Featured News

‘America’s Battalion’ keeps pressure on insurgents

7 Sep 2006 | Lance Cpl. Erik Villagran

Marines from 2nd Battalion, 8th Marine Regiment are letting insurgents know that they aren’t going to let up anytime soon.

Marines from the battalion’s Weapons Company and Iraqi soldiers performed a search through an Iraqi marketplace in Gharmah Sept.7. The goal was to interrupt insurgent activity in the area.

“It was a counterinsurgency operation with the Iraqi Army,” said Sgt. Tim C. Stellhorn, a 23-year-old section leader from Baltimore. “We were trying to find any weapons or bomb-making materials.”

The operation ran into a speed bump early. Marines in the convoy had to stop because of improvised explosive devices. Marines believe the IEDs were set on the road specifically to give insurgents time to flee the area, according to Stellhorn.

The area around the marketplace has been a hot spot for insurgent activity. Marines have been attacked on multiple occasions in the area.

“Due to the amount of activity in the market, it was time to go through,” said Cpl. Stephen P. McLaughlin, a 22-year-old infantryman from Brockton, Mass. “It’s a key area for insurgents. We’ve had shots fired in the area and multiple IEDs.”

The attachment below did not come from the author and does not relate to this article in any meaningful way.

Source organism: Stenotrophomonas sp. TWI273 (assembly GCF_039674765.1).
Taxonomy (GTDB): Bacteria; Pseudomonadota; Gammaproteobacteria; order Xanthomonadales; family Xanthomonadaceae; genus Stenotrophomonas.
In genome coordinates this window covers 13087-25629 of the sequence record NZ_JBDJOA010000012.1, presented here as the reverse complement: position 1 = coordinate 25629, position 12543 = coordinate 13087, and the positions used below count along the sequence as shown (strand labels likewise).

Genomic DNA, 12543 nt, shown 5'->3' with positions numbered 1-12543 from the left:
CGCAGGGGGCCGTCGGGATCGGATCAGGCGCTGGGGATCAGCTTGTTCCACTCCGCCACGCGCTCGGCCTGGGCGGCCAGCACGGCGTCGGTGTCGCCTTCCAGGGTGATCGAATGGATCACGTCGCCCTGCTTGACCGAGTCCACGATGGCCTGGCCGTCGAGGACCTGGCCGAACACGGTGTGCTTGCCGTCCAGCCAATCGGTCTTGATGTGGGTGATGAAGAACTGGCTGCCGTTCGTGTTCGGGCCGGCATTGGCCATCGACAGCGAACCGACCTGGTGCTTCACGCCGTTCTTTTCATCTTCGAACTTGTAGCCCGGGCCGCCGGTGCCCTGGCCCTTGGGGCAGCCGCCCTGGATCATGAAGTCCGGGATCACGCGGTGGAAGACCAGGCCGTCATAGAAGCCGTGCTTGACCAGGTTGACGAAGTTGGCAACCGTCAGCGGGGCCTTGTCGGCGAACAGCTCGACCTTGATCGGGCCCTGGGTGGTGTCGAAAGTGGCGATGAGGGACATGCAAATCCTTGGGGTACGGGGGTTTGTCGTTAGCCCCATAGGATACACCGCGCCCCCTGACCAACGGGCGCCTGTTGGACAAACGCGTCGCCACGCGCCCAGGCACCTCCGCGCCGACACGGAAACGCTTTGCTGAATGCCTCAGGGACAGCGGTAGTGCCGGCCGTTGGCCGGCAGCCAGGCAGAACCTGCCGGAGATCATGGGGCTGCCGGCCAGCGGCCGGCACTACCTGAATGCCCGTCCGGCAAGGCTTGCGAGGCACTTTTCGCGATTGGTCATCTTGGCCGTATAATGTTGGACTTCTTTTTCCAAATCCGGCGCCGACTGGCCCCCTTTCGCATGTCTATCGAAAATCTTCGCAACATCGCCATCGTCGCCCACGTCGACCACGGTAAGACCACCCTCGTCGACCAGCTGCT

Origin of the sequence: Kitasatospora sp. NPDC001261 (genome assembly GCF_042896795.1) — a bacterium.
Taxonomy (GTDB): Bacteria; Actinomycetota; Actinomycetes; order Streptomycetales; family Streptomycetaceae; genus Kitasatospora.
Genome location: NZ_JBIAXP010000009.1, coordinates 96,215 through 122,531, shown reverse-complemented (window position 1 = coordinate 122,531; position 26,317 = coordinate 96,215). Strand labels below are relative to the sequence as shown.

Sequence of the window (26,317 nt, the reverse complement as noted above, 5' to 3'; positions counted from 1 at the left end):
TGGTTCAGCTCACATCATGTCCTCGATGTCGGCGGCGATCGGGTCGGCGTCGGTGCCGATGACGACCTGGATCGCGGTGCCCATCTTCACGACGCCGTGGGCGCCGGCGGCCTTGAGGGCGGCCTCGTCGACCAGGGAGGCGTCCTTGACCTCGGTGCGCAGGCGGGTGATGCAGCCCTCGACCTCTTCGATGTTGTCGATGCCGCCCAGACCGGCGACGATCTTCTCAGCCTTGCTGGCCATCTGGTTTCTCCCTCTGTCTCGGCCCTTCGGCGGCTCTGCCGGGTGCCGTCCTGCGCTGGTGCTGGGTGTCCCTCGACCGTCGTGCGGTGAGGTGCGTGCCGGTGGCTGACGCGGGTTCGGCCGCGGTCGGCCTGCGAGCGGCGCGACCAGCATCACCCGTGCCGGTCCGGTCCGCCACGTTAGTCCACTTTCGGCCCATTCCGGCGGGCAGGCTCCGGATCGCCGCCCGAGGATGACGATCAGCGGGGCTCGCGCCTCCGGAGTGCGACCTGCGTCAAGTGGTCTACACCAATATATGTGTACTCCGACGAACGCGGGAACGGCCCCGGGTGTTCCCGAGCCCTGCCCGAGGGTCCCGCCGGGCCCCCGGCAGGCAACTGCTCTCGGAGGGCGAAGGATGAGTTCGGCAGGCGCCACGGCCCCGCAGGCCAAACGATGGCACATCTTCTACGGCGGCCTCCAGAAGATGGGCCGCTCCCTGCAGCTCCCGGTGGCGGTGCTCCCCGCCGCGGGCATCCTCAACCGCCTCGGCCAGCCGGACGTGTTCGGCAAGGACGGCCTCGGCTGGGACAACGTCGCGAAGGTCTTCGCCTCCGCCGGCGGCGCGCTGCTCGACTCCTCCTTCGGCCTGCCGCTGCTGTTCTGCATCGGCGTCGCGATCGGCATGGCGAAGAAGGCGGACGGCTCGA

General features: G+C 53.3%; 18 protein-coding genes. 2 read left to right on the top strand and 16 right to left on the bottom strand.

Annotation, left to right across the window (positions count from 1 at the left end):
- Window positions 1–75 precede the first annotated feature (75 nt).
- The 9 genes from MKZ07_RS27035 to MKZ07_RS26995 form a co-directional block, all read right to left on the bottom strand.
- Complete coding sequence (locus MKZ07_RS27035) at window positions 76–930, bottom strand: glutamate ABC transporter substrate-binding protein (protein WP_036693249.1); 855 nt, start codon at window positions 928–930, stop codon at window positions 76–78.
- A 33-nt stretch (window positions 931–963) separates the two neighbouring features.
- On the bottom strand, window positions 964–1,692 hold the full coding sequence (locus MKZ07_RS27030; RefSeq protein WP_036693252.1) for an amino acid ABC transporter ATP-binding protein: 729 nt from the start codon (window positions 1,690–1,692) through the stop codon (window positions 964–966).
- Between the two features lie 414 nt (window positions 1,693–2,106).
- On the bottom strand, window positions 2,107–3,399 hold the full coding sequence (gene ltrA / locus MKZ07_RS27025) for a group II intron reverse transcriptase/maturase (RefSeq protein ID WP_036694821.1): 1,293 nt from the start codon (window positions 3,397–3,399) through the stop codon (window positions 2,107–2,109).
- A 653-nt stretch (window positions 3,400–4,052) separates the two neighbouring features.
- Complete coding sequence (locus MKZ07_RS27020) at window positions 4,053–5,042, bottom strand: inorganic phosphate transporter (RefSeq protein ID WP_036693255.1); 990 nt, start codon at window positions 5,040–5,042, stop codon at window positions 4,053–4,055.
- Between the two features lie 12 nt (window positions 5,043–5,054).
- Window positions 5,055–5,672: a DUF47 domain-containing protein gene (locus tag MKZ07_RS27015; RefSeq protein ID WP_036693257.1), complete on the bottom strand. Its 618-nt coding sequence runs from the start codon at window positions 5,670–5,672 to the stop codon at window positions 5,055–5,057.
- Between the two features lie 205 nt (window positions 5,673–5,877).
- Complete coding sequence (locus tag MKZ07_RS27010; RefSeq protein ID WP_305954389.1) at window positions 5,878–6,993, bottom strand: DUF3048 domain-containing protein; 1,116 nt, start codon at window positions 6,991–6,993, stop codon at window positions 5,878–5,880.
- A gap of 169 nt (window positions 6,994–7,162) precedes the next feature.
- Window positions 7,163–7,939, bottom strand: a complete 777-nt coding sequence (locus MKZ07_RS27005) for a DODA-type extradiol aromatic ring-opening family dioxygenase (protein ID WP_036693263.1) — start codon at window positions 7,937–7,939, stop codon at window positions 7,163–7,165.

The convoy rumbled into the market and road blocks were set up instantly. All roads leading in to the marketplace were blocked by humvees with gunners manning their weapons. Helicopters flew overhead to ensure insurgent snipers didn’t set up on top of a hill behind the marketplace.

The search of the marketplace began once the security was set.

“We were going through the marketplace to see if they were hiding anything,” said Lance Cpl. David J. Spicer, a 22-year-old assaultman from Grosse Pointe, Mich. “We were also trying to get any information on insurgents.”

Marines and Iraqi soldiers searched every building in the marketplace. They broke locks off doors and kicked in doors to ensure every building was searched. Pots and pans clattered as Iraqi soldiers searched restaurants, and clothes swung on their racks in every direction as Marines searched through clothing stores.

At every building the people were searched and questioned by Iraqi soldiers.

The search lasted hours. The searches did not find anything, but Marines were satisfied with the operation.

“The search went okay,” Spicer said. “We had an IED slow us up and that allowed a lot of people to leave the marketplace before we got there.”

Marines believe a message was sent to the insurgents despite the results of the searches.

“It shows the insurgents that when we have every asset like we did today, they have no chance of succeeding,” Spicer said.